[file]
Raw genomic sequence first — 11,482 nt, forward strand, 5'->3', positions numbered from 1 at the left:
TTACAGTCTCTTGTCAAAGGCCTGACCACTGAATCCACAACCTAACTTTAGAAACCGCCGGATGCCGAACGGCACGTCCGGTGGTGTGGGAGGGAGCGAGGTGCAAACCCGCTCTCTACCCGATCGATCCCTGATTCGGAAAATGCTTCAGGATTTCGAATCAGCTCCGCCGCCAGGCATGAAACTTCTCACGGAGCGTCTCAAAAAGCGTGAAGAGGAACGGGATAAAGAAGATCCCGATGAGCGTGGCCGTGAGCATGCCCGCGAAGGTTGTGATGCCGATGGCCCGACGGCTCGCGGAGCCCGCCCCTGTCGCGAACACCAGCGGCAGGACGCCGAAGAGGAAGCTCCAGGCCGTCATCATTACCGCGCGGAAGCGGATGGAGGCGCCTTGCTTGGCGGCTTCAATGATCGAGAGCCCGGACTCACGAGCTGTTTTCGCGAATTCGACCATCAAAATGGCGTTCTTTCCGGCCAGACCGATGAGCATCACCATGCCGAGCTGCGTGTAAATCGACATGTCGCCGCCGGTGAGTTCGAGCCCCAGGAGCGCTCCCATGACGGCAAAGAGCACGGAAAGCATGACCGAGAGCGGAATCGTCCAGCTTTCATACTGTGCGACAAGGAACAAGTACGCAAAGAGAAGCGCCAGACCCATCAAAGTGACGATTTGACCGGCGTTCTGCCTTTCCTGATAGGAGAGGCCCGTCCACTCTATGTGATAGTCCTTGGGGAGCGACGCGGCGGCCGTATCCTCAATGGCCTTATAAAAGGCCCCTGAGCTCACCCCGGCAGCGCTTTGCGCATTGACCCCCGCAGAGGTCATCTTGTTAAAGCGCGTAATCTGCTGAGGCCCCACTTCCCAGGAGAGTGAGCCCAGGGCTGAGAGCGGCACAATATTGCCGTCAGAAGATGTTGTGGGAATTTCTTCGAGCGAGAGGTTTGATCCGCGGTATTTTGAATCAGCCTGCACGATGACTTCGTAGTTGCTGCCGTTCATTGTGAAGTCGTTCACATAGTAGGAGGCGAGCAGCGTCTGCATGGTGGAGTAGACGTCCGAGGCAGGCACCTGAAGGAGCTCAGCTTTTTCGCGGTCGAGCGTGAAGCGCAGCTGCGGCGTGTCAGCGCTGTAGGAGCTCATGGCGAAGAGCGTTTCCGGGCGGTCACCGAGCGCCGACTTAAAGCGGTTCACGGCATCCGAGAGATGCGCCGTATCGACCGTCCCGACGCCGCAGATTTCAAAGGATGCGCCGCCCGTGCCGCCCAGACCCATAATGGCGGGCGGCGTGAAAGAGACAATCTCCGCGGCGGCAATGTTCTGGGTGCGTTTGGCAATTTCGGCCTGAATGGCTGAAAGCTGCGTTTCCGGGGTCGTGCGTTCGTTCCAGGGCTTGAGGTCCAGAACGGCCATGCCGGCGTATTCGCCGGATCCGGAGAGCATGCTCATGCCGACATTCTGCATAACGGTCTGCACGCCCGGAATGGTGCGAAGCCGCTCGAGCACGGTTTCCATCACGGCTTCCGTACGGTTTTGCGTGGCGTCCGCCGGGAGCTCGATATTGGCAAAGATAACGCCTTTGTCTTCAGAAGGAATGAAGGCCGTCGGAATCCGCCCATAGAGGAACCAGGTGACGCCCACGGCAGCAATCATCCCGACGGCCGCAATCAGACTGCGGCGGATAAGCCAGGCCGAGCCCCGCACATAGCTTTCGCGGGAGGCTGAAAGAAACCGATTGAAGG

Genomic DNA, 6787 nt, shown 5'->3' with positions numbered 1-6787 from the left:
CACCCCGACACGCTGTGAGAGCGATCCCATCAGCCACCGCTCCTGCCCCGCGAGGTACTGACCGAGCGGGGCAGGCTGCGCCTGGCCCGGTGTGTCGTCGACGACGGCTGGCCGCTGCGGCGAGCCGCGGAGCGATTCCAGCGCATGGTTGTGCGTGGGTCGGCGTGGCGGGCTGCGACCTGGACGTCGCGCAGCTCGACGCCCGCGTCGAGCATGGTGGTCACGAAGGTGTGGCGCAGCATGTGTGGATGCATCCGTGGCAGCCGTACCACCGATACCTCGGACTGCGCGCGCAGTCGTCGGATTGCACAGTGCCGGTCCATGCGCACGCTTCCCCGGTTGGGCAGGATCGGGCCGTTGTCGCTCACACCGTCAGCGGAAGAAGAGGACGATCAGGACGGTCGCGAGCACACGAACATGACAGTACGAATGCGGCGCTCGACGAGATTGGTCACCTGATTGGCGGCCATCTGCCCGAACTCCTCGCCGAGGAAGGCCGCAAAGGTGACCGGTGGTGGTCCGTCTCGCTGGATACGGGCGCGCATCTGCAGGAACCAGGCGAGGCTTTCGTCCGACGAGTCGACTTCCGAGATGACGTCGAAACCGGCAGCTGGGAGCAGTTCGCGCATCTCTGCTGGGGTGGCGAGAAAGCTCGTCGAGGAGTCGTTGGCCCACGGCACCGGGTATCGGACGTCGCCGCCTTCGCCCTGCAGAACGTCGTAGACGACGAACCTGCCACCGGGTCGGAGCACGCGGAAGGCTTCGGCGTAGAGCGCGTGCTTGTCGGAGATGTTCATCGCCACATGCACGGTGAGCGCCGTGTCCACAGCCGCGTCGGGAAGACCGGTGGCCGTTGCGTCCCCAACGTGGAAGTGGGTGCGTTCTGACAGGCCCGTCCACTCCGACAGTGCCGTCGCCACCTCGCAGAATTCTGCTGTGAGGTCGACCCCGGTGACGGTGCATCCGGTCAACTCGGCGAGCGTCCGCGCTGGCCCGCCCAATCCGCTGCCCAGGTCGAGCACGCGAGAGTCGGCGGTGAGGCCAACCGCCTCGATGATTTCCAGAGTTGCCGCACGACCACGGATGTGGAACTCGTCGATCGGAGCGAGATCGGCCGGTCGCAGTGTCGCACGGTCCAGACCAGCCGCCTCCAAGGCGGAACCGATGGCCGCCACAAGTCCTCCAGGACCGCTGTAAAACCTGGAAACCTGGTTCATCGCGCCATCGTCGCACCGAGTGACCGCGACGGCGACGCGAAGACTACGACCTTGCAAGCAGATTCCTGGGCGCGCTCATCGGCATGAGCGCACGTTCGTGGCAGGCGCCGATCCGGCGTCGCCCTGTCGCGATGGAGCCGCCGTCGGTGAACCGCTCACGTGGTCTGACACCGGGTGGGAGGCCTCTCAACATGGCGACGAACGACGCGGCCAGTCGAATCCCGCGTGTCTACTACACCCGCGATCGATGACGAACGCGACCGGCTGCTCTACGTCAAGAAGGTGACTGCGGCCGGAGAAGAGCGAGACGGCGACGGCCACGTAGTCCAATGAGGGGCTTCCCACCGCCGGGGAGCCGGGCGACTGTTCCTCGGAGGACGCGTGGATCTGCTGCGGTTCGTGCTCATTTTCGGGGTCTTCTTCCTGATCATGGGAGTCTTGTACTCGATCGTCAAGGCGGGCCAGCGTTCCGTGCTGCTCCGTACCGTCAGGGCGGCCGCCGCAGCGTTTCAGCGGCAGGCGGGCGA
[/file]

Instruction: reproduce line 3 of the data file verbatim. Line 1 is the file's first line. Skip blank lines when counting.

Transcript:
Genomic DNA, 6787 nt, shown 5'->3' with positions numbered 1-6787 from the left: